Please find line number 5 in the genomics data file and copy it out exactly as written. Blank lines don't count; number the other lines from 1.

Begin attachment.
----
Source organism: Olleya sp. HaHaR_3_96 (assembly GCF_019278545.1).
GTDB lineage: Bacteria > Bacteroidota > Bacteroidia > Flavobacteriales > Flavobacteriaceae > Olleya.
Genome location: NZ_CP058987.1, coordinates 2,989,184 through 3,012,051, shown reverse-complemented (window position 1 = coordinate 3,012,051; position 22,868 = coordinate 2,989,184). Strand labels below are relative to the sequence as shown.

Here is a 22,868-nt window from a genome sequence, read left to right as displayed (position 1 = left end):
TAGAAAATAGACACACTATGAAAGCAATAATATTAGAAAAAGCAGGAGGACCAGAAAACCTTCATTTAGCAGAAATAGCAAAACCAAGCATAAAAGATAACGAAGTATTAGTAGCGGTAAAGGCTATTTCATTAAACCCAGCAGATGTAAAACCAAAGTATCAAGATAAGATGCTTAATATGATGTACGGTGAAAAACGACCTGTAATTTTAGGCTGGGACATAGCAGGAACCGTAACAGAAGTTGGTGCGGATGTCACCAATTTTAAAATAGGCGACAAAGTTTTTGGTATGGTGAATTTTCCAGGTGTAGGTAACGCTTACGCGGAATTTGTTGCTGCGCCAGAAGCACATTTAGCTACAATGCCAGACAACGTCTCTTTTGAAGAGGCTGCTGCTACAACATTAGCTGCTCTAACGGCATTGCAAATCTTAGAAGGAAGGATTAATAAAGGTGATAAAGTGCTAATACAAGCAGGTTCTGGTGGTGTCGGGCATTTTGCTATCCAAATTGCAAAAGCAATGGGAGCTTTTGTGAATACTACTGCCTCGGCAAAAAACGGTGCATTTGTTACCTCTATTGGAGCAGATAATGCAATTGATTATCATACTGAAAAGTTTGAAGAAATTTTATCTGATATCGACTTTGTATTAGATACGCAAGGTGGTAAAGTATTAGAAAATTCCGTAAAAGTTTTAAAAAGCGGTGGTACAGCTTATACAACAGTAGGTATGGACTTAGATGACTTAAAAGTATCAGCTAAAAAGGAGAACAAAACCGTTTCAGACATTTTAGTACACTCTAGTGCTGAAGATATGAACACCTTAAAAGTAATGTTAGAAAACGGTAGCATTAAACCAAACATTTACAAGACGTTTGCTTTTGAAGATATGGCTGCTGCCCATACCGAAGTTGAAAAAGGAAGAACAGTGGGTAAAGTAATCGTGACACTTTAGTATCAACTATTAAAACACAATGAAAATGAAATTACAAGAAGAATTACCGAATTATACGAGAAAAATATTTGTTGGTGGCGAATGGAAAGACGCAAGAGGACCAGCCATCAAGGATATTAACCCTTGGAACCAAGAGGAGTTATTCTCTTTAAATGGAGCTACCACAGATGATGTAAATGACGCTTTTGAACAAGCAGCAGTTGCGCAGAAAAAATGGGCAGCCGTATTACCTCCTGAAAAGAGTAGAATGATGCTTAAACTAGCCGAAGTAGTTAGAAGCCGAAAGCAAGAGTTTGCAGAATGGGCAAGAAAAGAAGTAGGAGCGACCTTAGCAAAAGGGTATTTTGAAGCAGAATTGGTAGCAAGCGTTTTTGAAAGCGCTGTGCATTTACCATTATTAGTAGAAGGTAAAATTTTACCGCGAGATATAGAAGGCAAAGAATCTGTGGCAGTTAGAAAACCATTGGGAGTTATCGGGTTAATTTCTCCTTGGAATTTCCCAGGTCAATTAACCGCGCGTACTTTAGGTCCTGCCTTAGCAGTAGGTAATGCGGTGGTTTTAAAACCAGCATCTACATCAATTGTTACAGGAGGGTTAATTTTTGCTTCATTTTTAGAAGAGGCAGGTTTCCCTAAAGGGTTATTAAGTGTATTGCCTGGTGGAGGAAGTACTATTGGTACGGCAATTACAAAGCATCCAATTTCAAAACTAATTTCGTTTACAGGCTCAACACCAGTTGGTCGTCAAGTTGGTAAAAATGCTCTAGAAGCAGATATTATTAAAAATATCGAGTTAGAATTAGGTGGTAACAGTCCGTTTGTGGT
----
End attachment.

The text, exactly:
TAGAAAATAGACACACTATGAAAGCAATAATATTAGAAAAAGCAGGAGGACCAGAAAACCTTCATTTAGCAGAAATAGCAAAACCAAGCATAAAAGATAACGAAGTATTAGTAGCGGTAAAGGCTATTTCATTAAACCCAGCAGATGTAAAACCAAAGTATCAAGATAAGATGCTTAATATGATGTACGGTGAAAAACGACCTGTAATTTTAGGCTGGGACATAGCAGGAACCGTAACAGAAGTTGGTGCGGATGTCACCAATTTTAAAATAGGCGACAAAGTTTTTGGTATGGTGAATTTTCCAGGTGTAGGTAACGCTTACGCGGAATTTGTTGCTGCGCCAGAAGCACATTTAGCTACAATGCCAGACAACGTCTCTTTTGAAGAGGCTGCTGCTACAACATTAGCTGCTCTAACGGCATTGCAAATCTTAGAAGGAAGGATTAATAAAGGTGATAAAGTGCTAATACAAGCAGGTTCTGGTGGTGTCGGGCATTTTGCTATCCAAATTGCAAAAGCAATGGGAGCTTTTGTGAATACTACTGCCTCGGCAAAAAACGGTGCATTTGTTACCTCTATTGGAGCAGATAATGCAATTGATTATCATACTGAAAAGTTTGAAGAAATTTTATCTGATATCGACTTTGTATTAGATACGCAAGGTGGTAAAGTATTAGAAAATTCCGTAAAAGTTTTAAAAAGCGGTGGTACAGCTTATACAACAGTAGGTATGGACTTAGATGACTTAAAAGTATCAGCTAAAAAGGAGAACAAAACCGTTTCAGACATTTTAGTACACTCTAGTGCTGAAGATATGAACACCTTAAAAGTAATGTTAGAAAACGGTAGCATTAAACCAAACATTTACAAGACGTTTGCTTTTGAAGATATGGCTGCTGCCCATACCGAAGTTGAAAAAGGAAGAACAGTGGGTAAAGTAATCGTGACACTTTAGTATCAACTATTAAAACACAATGAAAATGAAATTACAAGAAGAATTACCGAATTATACGAGAAAAATATTTGTTGGTGGCGAATGGAAAGACGCAAGAGGACCAGCCATCAAGGATATTAACCCTTGGAACCAAGAGGAGTTATTCTCTTTAAATGGAGCTACCACAGATGATGTAAATGACGCTTTTGAACAAGCAGCAGTTGCGCAGAAAAAATGGGCAGCCGTATTACCTCCTGAAAAGAGTAGAATGATGCTTAAACTAGCCGAAGTAGTTAGAAGCCGAAAGCAAGAGTTTGCAGAATGGGCAAGAAAAGAAGTAGGAGCGACCTTAGCAAAAGGGTATTTTGAAGCAGAATTGGTAGCAAGCGTTTTTGAAAGCGCTGTGCATTTACCATTATTAGTAGAAGGTAAAATTTTACCGCGAGATATAGAAGGCAAAGAATCTGTGGCAGTTAGAAAACCATTGGGAGTTATCGGGTTAATTTCTCCTTGGAATTTCCCAGGTCAATTAACCGCGCGTACTTTAGGTCCTGCCTTAGCAGTAGGTAATGCGGTGGTTTTAAAACCAGCATCTACATCAATTGTTACAGGAGGGTTAATTTTTGCTTCATTTTTAGAAGAGGCAGGTTTCCCTAAAGGGTTATTAAGTGTATTGCCTGGTGGAGGAAGTACTATTGGTACGGCAATTACAAAGCATCCAATTTCAAAACTAATTTCGTTTACAGGCTCAACACCAGTTGGTCGTCAAGTTGGTAAAAATGCTCTAGAAGCAGATATTATTAAAAATATCGAGTTAGAATTAGGTGGTAACAGTCCGTTTGTGGT